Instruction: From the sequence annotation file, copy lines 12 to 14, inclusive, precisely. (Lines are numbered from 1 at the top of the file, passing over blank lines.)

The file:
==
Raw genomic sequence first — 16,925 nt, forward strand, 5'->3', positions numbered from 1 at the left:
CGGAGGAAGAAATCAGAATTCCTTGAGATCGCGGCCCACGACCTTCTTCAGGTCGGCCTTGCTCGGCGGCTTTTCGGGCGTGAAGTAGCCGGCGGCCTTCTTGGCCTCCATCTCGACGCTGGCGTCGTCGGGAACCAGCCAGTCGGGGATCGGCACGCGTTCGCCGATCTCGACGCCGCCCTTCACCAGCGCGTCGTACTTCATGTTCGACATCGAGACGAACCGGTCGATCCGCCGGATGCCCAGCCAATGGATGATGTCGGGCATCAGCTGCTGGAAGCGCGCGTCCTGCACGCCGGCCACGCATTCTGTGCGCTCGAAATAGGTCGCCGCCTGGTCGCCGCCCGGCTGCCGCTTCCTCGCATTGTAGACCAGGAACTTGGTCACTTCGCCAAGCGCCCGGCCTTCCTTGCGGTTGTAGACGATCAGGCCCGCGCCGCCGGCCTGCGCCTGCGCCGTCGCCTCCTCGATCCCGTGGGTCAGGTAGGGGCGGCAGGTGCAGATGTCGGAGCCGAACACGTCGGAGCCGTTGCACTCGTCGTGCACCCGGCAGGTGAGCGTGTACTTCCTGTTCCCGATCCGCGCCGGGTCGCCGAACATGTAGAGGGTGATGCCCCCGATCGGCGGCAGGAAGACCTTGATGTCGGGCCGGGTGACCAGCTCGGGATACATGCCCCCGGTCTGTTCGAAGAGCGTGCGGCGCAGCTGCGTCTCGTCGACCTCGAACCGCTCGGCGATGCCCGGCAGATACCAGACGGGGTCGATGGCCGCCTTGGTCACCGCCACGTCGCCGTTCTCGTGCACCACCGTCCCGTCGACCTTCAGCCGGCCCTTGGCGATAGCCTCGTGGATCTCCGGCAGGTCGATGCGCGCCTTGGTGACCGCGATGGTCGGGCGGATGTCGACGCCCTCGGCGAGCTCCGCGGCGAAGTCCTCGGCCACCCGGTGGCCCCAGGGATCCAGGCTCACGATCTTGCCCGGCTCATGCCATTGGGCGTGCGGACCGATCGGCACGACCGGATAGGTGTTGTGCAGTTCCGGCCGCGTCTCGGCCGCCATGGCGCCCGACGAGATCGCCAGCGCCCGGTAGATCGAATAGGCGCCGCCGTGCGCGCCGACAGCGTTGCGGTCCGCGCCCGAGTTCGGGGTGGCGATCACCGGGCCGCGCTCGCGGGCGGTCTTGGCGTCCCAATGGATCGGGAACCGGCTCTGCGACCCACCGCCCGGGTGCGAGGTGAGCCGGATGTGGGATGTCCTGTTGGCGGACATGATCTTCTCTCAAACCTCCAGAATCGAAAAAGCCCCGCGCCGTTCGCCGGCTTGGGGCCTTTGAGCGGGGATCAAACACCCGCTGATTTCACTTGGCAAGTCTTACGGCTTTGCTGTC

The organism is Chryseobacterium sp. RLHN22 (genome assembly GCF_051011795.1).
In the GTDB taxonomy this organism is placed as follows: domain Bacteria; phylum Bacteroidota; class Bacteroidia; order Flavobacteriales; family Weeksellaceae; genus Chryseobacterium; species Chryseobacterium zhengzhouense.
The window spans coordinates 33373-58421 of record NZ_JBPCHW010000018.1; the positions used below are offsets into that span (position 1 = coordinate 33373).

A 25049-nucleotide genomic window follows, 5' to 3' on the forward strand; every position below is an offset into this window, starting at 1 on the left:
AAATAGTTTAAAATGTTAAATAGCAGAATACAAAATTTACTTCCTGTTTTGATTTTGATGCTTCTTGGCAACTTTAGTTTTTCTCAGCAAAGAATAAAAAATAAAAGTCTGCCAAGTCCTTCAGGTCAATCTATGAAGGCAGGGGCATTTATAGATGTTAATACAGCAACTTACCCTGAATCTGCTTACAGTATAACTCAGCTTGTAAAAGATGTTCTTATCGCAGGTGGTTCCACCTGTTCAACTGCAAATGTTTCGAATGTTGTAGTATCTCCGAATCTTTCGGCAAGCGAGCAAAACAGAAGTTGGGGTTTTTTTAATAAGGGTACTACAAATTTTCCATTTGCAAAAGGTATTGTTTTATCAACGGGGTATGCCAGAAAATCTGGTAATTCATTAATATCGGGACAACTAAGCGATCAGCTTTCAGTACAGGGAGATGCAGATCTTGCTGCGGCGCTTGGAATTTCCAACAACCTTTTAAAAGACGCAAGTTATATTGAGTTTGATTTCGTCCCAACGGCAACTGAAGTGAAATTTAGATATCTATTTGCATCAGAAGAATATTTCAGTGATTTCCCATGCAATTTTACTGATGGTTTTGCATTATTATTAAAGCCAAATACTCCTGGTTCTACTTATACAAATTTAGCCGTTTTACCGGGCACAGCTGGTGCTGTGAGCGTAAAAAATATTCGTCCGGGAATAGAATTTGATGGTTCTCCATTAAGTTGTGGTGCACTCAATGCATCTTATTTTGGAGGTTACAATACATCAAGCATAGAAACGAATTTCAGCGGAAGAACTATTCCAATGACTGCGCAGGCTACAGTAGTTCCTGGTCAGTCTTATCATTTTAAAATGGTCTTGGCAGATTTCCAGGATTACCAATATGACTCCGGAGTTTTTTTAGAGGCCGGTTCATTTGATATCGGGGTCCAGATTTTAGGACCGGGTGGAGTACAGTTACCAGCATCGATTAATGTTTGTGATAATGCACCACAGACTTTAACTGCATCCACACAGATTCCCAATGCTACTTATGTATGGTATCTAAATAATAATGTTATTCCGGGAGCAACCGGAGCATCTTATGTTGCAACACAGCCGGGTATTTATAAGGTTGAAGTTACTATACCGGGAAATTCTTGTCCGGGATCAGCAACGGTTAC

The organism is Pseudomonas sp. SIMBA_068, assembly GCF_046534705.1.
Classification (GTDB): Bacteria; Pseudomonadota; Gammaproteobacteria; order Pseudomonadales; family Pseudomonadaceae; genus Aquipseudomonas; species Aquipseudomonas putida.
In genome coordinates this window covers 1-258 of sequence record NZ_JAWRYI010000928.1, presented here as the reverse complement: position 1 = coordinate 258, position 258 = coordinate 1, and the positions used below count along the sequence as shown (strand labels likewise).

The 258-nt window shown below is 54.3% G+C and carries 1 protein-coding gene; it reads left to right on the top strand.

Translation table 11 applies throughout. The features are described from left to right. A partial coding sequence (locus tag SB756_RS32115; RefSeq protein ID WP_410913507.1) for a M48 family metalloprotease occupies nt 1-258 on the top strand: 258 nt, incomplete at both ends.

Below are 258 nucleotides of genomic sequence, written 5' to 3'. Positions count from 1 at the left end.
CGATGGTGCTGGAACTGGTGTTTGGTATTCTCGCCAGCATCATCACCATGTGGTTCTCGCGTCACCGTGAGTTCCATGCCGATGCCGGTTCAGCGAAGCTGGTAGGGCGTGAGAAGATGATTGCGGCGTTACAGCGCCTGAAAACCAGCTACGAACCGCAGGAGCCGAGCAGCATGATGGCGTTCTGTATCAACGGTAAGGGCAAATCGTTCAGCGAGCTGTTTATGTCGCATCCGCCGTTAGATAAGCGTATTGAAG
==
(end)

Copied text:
Translation table 11 applies throughout. The features are described from left to right. A partial coding sequence (locus tag SB756_RS32115; RefSeq protein ID WP_410913507.1) for a M48 family metalloprotease occupies nt 1-258 on the top strand: 258 nt, incomplete at both ends.

Below are 258 nucleotides of genomic sequence, written 5' to 3'. Positions count from 1 at the left end.
CGATGGTGCTGGAACTGGTGTTTGGTATTCTCGCCAGCATCATCACCATGTGGTTCTCGCGTCACCGTGAGTTCCATGCCGATGCCGGTTCAGCGAAGCTGGTAGGGCGTGAGAAGATGATTGCGGCGTTACAGCGCCTGAAAACCAGCTACGAACCGCAGGAGCCGAGCAGCATGATGGCGTTCTGTATCAACGGTAAGGGCAAATCGTTCAGCGAGCTGTTTATGTCGCATCCGCCGTTAGATAAGCGTATTGAAG